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Let’s revisit James Cameron’s 6 Oscar races before ‘Avatar: The Way of Water’ debuts

A likelihood going into the 2023 awards season is that James Cameron will receive at least one Academy Award nomination for “Avatar: The Way of Water,” the highly anticipated follow-up to 2009’s Oscar-winning blockbuster, “Avatar.” Critics have been raving about the film ahead of its December 16 debut, with Bilge Ebiri of Vulture saying it “might be James Cameron’s sweetest, gentlest, most personal film,” and David Ehrlich of IndieWire calling it “easily one of the best theatrical experiences in ages.” So which categories will he be nominated in? There’s lots to choose from, after all, with Cameron serving as the director, co-writer, co-producer and co-editor of 20th Century Studios’ sequel. Since he is likely to be a major player in the upcoming awards season, let’s look back at James Cameron’s six previous Oscar races, three for “Titanic” (1997) and three for “Avatar” (2009), and then discuss where he stands for his latest three-hour blockbuster.

A few of Cameron’s earlier movies were nominated for and won Academy Awards — Sigourney Weaver was famously nominated for Best Actress for “Aliens,” and both “Aliens” and “Terminator 2: Judgement Day” took home Oscars for Best Visual Effects — but the awards train didn’t come speeding down the track for Cameron until his beloved box office smash, “Titanic,” which was an awards season juggernaut in early 1998. Cameron won the Golden Globe and Critics Choice Award for Best Director, then he prevailed at both DGA and PGA. The film received 14 Oscar nominations, which tied the record with “All About Eve” (and later with “La La Land”), and three of those nominations were for Cameron — Film Editing, Director and Picture. Could he actually win all three? Signs pointed to yes, as “Titanic” was expected to sweep in almost every category that night.

As it turned out, “Titanic” won everything it was nominated for except Best Actress for Kate Winslet, Best Supporting Actress for Gloria Stuart and Best Makeup, which ultimately made Cameron a three-time-Oscar-winner in a single night. I would argue the only award he wasn’t a lock for was Film Editing, since Peter Honess’ exquisite editing for “L.A. Confidential” was nominated in the same category, but nobody was going to beat Cameron for Director or Picture, the movie being so acclaimed and popular that not even the critics’ darling “L.A. Confidential” could overcome it in anything but the Supporting Actress category (Kim Basinger beat out Stuart). Cameron, of course, had a couple infamous moments in his many acceptance speeches that night, at one point screaming “I’m king of the world!” to half-hearted applause, and then later asking for a moment of silence for everyone who died in the real Titanic disaster, only to moments later yell, “Now let’s go party till dawn!”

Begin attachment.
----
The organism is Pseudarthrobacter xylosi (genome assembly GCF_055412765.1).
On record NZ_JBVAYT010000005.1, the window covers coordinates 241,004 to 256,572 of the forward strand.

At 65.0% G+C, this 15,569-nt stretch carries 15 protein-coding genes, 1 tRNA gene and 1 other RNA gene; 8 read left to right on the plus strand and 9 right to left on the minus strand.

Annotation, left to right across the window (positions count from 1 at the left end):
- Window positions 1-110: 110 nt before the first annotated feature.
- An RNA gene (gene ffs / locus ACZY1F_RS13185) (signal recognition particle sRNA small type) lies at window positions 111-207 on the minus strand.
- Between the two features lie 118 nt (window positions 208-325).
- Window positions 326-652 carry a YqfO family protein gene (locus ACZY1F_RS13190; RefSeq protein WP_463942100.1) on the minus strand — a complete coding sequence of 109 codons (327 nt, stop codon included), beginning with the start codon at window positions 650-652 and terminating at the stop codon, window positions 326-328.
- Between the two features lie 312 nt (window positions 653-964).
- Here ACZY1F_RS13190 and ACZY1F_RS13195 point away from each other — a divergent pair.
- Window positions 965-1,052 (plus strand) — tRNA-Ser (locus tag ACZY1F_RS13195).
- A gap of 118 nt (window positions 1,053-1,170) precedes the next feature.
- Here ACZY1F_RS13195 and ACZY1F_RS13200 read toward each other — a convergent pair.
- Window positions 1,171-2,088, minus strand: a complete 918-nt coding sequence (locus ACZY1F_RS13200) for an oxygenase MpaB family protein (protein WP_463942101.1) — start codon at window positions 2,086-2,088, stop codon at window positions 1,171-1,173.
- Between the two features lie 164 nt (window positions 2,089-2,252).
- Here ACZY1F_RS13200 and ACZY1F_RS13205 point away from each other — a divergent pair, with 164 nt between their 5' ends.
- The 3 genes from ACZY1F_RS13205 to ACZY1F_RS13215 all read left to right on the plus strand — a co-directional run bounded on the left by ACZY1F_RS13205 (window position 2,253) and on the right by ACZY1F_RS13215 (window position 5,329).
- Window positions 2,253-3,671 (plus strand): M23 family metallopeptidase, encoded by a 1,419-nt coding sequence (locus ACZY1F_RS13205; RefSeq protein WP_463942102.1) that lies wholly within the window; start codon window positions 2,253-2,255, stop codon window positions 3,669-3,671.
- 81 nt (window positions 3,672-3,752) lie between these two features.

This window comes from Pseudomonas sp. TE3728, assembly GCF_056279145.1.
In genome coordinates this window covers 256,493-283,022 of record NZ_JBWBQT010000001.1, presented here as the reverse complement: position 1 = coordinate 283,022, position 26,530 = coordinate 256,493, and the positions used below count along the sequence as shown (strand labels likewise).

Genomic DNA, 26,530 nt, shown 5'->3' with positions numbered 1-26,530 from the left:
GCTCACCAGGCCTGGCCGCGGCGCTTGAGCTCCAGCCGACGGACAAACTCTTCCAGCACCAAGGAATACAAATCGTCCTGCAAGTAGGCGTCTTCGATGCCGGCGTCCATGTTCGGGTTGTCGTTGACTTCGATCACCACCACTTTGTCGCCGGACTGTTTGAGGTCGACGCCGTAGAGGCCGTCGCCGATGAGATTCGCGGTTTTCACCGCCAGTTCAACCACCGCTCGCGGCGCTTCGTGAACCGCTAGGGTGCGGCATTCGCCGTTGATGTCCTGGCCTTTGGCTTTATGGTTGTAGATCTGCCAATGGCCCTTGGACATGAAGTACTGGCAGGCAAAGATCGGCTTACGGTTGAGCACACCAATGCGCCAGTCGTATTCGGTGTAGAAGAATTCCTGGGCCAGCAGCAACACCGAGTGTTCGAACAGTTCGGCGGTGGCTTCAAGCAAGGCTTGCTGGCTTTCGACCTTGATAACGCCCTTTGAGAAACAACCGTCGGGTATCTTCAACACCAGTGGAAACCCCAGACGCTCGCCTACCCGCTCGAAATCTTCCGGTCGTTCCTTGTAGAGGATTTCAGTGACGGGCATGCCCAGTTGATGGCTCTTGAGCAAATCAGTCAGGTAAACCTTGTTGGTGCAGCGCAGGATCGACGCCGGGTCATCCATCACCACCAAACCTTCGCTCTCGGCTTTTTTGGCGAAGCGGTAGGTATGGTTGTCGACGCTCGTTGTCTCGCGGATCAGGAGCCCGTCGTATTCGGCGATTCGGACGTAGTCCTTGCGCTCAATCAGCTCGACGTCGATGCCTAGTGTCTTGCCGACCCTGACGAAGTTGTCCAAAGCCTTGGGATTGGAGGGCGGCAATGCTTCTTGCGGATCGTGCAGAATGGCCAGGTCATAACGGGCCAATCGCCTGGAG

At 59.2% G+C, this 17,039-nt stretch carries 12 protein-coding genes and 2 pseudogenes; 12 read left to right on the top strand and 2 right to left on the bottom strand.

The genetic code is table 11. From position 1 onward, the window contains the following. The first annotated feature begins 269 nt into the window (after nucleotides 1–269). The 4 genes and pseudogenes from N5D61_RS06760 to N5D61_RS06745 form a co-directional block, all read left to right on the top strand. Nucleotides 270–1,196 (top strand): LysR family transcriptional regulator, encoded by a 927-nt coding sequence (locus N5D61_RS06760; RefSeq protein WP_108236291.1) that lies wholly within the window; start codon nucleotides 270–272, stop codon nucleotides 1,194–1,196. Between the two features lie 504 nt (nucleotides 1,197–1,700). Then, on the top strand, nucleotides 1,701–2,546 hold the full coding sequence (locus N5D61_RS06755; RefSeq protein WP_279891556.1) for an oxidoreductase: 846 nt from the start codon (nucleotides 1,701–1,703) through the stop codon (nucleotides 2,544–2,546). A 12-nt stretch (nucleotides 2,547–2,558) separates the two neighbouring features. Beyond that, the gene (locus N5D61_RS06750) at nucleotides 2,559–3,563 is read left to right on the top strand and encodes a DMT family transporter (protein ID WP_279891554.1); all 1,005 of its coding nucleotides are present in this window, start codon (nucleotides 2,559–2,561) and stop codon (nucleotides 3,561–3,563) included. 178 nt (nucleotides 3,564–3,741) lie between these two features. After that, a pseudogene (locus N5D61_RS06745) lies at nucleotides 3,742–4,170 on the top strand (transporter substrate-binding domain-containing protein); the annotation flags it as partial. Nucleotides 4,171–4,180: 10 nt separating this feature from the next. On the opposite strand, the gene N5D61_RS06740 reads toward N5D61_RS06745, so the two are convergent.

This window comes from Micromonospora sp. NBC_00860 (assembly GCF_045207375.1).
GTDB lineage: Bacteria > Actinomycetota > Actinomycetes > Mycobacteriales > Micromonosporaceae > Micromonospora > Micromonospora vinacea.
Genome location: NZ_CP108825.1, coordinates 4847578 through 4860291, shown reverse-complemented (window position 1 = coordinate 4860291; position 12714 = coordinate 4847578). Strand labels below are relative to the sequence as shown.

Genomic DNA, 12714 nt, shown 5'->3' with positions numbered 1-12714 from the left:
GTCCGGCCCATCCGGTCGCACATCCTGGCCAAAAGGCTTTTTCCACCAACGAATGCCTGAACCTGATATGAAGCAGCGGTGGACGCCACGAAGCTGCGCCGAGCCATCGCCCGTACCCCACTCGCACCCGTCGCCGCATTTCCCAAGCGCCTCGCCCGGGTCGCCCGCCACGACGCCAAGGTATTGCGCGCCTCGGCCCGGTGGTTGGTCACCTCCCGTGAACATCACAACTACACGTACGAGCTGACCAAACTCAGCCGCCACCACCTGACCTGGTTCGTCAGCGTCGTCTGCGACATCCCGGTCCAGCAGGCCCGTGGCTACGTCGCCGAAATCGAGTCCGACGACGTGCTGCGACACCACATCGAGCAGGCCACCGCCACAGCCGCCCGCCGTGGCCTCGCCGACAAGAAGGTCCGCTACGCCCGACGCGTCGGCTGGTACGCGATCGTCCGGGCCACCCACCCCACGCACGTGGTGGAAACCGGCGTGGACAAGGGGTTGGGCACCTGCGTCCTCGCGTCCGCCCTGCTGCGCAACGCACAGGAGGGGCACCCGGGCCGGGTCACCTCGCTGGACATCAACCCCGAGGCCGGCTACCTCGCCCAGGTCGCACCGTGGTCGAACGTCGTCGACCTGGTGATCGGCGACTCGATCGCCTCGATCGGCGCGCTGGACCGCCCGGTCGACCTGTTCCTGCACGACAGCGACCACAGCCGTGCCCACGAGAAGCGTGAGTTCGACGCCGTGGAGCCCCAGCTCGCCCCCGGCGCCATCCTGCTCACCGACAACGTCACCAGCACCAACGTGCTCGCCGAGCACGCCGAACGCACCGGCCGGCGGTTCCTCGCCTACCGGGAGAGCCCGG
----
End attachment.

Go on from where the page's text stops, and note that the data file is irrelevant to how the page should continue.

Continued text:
After his three Oscar wins for “Titanic,” he seemed likely to be a contender for his 12-years-later follow-up, “Avatar,” especially after the film became a major box office hit that surpassed his own 1997 epic to become the most successful movie of all time. Everything seemed to be mirroring the awards train of “Titanic,” especially at the Golden Globes in early 2010 when Cameron won Best Director and “Avatar” took Best Picture, with Cameron saying in one of his speeches, “I have to pee something fierce here.” Then the film managed a whopping nine Oscar nominations a few weeks later, with the same three for Cameron: Film Editing, Director and Picture.

However, two major differences held him back from being victorious again this time. First, Cameron had already won a bunch of Oscars, so there wasn’t a push to give him more, and second, Kathryn Bigelow’s “The Hurt Locker” was a hugely acclaimed war drama that was poised to take lots of trophies. Although the film missed at the Golden Globes, “The Hurt Locker” won lots of trophies along the way to Oscar night, including Best Picture and Best Director at Critics Choice, along with six prizes at BAFTA, including Best Film, Best Director and Best Original Screenplay.

The momentum quickly shifted into favoring “The Hurt Locker,” and on Oscar night, Cameron lost out to Bigelow’s film in all three of his categories — “The Hurt Locker” won Best Film Editing for Bob Murawski and Chris Ennis, Best Director for Bigelow, and Best Picture. What made the directing category fascinating was that Bigelow effectively became the first woman in Academy Awards history to take that prize; in addition, Bigelow and Cameron had a personal history together, the two being married from 1989 to 1991. As much as everyone looked at “Avatar” as an outstanding technical breakthrough, the achievement of “The Hurt Locker” both technically and emotionally was something awards voters couldn’t ignore, and so Cameron went home empty handed at the 2010 ceremony.

Thirteen years have passed since the release of the original “Avatar,” and now with “Avatar: The Way of Water” arriving in theaters, it looks like James Cameron will be back at the Academy Awards for the 2023 ceremony. It’s possible he will be nominated once again in Best Film Editing, Best Director and Best Picture, and he’s eligible in Best Adapted Screenplay. The question is, can he win another gold trophy this time around? Film critics seem on board. Perri Nemiroff from Collider calls the new sequel “pretty incredible,” and Ian Sandwell of Digital Spy says “it’s a visual masterpiece [with] an extraordinary final act full of emotion and thrilling action.”

PREDICT the 2023 Oscar nominees through January 24

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